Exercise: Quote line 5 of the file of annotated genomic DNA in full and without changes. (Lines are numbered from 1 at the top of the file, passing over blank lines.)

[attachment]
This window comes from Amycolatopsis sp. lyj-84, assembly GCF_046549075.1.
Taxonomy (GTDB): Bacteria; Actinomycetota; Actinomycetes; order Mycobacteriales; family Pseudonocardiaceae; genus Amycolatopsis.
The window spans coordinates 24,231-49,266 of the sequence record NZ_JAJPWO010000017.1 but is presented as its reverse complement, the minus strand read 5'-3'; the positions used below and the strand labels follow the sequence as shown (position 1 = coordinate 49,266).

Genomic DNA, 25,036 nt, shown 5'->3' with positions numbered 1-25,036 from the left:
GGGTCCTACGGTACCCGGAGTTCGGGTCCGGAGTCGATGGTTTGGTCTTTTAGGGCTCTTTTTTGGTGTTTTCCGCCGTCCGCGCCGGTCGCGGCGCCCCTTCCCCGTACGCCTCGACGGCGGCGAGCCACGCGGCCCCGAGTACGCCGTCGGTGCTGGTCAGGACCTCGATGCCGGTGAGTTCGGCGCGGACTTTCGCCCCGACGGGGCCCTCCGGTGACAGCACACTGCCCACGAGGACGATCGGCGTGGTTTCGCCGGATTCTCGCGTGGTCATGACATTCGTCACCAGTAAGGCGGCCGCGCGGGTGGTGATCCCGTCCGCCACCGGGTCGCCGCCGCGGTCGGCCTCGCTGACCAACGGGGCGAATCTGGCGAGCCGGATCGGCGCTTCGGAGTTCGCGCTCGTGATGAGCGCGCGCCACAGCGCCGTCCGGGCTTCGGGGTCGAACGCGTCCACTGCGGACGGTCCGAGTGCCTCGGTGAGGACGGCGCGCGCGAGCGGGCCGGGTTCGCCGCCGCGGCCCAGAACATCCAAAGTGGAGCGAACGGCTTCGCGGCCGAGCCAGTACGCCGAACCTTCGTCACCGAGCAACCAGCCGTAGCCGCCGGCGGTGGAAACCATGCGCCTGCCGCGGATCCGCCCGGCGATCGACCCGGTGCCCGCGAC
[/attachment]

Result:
GGGTCCTACGGTACCCGGAGTTCGGGTCCGGAGTCGATGGTTTGGTCTTTTAGGGCTCTTTTTTGGTGTTTTCCGCCGTCCGCGCCGGTCGCGGCGCCCCTTCCCCGTACGCCTCGACGGCGGCGAGCCACGCGGCCCCGAGTACGCCGTCGGTGCTGGTCAGGACCTCGATGCCGGTGAGTTCGGCGCGGACTTTCGCCCCGACGGGGCCCTCCGGTGACAGCACACTGCCCACGAGGACGATCGGCGTGGTTTCGCCGGATTCTCGCGTGGTCATGACATTCGTCACCAGTAAGGCGGCCGCGCGGGTGGTGATCCCGTCCGCCACCGGGTCGCCGCCGCGGTCGGCCTCGCTGACCAACGGGGCGAATCTGGCGAGCCGGATCGGCGCTTCGGAGTTCGCGCTCGTGATGAGCGCGCGCCACAGCGCCGTCCGGGCTTCGGGGTCGAACGCGTCCACTGCGGACGGTCCGAGTGCCTCGGTGAGGACGGCGCGCGCGAGCGGGCCGGGTTCGCCGCCGCGGCCCAGAACATCCAAAGTGGAGCGAACGGCTTCGCGGCCGAGCCAGTACGCCGAACCTTCGTCACCGAGCAACCAGCCGTAGCCGCCGGCGGTGGAAACCATGCGCCTGCCGCGGATCCGCCCGGCGATCGACCCGGTGCCCGCGAC